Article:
So where do we start on setting? There are so many places to choose from! I like to set my stories in Americana—somewhere, sometime. Think of all the crazy time periods we have had: the Revolution, the Wild West, the Civil War, the list just goes on an on. And it doesn't have to be set around a war, although those periods do come equipped with plenty of drama and tension. But your reader needs something to keep them motivated, to keep them loving the setting as much as the story. They're there to learn as well as to be entertained—even if they don't know it!

A great example is The Help by Kathryn Stockett, writing about the South in 1962. Amazing setting, right? Plenty of drama to be had in a time where the nation is divided on race and other social issues. Stockett chose a setting that remains relevant today, is educational as you read, and is damn entertaining.

African American Children in the South Looking in at an All-White Playground 
3. Interesting POV Character

Again, another cop-out! Of course you need interesting characters. This is true for all fiction. But in historical fiction, your characters need to sell their setting for you. I guess the same could be said of every other genre, but when I pick up an unconvincing historical, sometimes it boils down to the fact that the character seems out of place, not in the right time period even. They are the actors, and they have to interact correctly with their environment in order to sell the story. Mattie Ross from True Grit, or Inman in Charles Frazier's monumental Cold Mountain are excellent examples. They know how to live in their world, how to act, what to wear, how to speak the lingo. Sometimes where the character leaves off and the setting takes over is a blurry line, and the character can teach the reader as much about the world they are immersed in as any other element of the story. They need to be rich, emotionally complex, and hopefully a few are even at odds with one another to ratchet up the tension. But above all they need to be REAL! Mattie Ross pushes the boundary of this in True Grit, as a girl who tracks down her father's killer. But Charles Portis sells it through the setting, and the great story, and of course, through an obstinate and intelligent 14-year old full of sass and hell bent on revenge. Or how about Laurie Halse Anderson's Chains trilogy (Chains, Forge, and TBD), where we see the Revolution through the eyes of two slaves, 13-year old Isabel and the slightly older Curzon. Interesting setting, and then Anderson piles it on with amazing characters. No wonder she was a National Book Award Finalist!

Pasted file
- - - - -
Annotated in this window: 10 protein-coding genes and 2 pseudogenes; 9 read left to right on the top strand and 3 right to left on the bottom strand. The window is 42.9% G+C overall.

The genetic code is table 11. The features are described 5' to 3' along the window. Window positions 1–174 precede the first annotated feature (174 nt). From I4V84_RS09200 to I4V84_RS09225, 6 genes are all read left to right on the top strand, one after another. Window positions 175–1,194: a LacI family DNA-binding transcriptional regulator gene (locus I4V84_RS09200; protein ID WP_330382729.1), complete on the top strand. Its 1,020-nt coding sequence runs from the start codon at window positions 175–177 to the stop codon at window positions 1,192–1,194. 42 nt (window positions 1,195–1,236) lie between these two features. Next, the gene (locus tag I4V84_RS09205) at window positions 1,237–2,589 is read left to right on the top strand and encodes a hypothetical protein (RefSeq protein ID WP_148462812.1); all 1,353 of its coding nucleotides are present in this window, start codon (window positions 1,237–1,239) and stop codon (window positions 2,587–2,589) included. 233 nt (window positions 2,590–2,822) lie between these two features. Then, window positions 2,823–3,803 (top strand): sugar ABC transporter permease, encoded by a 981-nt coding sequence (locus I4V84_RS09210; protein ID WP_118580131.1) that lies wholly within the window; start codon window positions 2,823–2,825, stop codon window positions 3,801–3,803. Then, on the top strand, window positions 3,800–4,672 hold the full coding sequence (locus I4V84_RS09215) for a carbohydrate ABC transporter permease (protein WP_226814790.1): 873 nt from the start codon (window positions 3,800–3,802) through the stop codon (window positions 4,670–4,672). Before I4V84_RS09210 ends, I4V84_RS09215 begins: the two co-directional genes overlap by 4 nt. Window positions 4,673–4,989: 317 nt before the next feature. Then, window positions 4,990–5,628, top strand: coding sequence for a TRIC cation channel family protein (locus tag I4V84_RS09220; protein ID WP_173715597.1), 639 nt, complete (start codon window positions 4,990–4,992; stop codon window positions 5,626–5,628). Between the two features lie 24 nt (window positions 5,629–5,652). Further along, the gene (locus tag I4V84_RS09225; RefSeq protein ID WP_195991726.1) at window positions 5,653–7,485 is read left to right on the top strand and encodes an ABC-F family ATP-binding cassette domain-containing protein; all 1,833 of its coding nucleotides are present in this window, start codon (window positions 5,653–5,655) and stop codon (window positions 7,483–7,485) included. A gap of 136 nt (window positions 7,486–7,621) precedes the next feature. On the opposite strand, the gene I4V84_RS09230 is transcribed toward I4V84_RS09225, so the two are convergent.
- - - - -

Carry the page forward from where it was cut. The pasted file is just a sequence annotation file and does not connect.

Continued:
4. Research

That's a terrible word, isn't it? It strikes fear into the hearts of high-school students everywhere. Why would you have to do research if you're writing fiction? It's all made up, right?